II. Comparing Primary and Secondary Resources

  1. [ONLINE] Use a projection device to show the entire class the opening screen of the Exploring Primary Sources activity. Ask a volunteer to read the introduction aloud. Notice that this screen includes a “Next” link in the bottom, right corner of the screen, as well as three additional tabs across the top. You must click on the “Next” link to finish exploring the “About Primary Resources” tab. Go to the second screen and have volunteers read the definitions of primary and secondary resources, discussing the examples provided.
  2. Complete this first tab as a whole-class activity, discussing the difference between primary and secondary sources as you progress through the “Test Your Knowledge” activity.
  3. The introductory section ends with Curator Sara W. Duke’s 2-minute, 45-second comments about the importance of primary resources for studying about the past. Do not continue through the remaining three tabs at this time.
  4. Ask students to explain why primary sources require people to be analyzers rather than passive receivers of information; to examine and evaluate the source of the information rather than accept what is written without question.
  5. Explain the difference between secondary and primary resources in another way. Ask students to find, in their US history textbooks, information about the inventor of the cotton gin, Eli Whitney.
    • They may find information such as: “Eli Whitney invented the cotton gin and had to fight to stop others from infringing on his patent.”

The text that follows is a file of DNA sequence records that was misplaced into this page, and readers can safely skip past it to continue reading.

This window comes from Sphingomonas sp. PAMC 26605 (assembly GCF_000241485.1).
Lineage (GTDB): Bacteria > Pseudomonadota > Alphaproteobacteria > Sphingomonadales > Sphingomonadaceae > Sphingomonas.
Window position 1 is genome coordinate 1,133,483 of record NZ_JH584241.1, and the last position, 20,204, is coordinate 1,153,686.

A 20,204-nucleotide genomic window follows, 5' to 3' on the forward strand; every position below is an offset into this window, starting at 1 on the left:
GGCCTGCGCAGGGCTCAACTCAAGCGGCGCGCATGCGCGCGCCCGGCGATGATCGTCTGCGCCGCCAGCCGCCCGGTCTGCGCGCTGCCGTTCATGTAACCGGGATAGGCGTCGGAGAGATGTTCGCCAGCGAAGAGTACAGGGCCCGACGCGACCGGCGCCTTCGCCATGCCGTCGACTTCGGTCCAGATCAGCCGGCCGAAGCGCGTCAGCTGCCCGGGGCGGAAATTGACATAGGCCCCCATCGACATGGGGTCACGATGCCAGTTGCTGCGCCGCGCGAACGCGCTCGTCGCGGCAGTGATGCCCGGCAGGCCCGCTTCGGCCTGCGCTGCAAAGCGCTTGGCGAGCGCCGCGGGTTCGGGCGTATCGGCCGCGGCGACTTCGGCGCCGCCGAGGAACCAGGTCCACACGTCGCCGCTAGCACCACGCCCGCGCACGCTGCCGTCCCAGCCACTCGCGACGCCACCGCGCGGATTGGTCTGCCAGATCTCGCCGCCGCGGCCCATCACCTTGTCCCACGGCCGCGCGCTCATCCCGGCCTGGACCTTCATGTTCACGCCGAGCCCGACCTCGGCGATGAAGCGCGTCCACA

6. Now project the 1812 letter to the House of Representatives and ask what additional information they can discover about Eli Whitney’s personality and feelings about patent infringements.
  7. [ONLINE] Return to the Exploring Primary Sources activity and explore the Bonus Army tab together. The remainder of this activity will be used in the following section.

III. Exploring Resources at the Library of Congress

  1. Review with students a few Library of Congress materials pertaining to the study of civics and American government. Describe the explanatory information listed below it and ask students to list some examples of each type.
  2. [ONLINE] Divide the class into groups of two or three students and have them return to the Exploring Primary Sources activity. They will work together to explore the Library Collections tab, examining and reviewing assets from each resource type.

Expectations of Excellence: Curriculum Standards for Social Studies, National Council for the Social Studies, 1994.